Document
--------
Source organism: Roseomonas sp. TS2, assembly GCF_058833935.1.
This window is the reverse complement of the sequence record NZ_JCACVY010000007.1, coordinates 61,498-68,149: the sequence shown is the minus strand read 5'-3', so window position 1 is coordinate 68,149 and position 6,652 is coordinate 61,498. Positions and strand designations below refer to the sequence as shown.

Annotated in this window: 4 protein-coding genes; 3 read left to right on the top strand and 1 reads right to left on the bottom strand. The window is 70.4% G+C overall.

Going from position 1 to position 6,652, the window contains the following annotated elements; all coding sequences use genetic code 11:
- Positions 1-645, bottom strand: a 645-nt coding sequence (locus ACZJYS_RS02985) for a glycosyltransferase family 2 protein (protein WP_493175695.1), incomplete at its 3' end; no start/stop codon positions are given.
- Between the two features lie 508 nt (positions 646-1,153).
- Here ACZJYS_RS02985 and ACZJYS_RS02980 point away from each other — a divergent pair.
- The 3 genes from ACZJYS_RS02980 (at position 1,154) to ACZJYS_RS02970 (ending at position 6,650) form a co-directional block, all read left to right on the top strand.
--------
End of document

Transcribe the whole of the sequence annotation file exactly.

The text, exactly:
Source organism: Roseomonas sp. TS2, assembly GCF_058833935.1.
This window is the reverse complement of the sequence record NZ_JCACVY010000007.1, coordinates 61,498-68,149: the sequence shown is the minus strand read 5'-3', so window position 1 is coordinate 68,149 and position 6,652 is coordinate 61,498. Positions and strand designations below refer to the sequence as shown.

Annotated in this window: 4 protein-coding genes; 3 read left to right on the top strand and 1 reads right to left on the bottom strand. The window is 70.4% G+C overall.

Going from position 1 to position 6,652, the window contains the following annotated elements; all coding sequences use genetic code 11:
- Positions 1-645, bottom strand: a 645-nt coding sequence (locus ACZJYS_RS02985) for a glycosyltransferase family 2 protein (protein WP_493175695.1), incomplete at its 3' end; no start/stop codon positions are given.
- Between the two features lie 508 nt (positions 646-1,153).
- Here ACZJYS_RS02985 and ACZJYS_RS02980 point away from each other — a divergent pair.
- The 3 genes from ACZJYS_RS02980 (at position 1,154) to ACZJYS_RS02970 (ending at position 6,650) form a co-directional block, all read left to right on the top strand.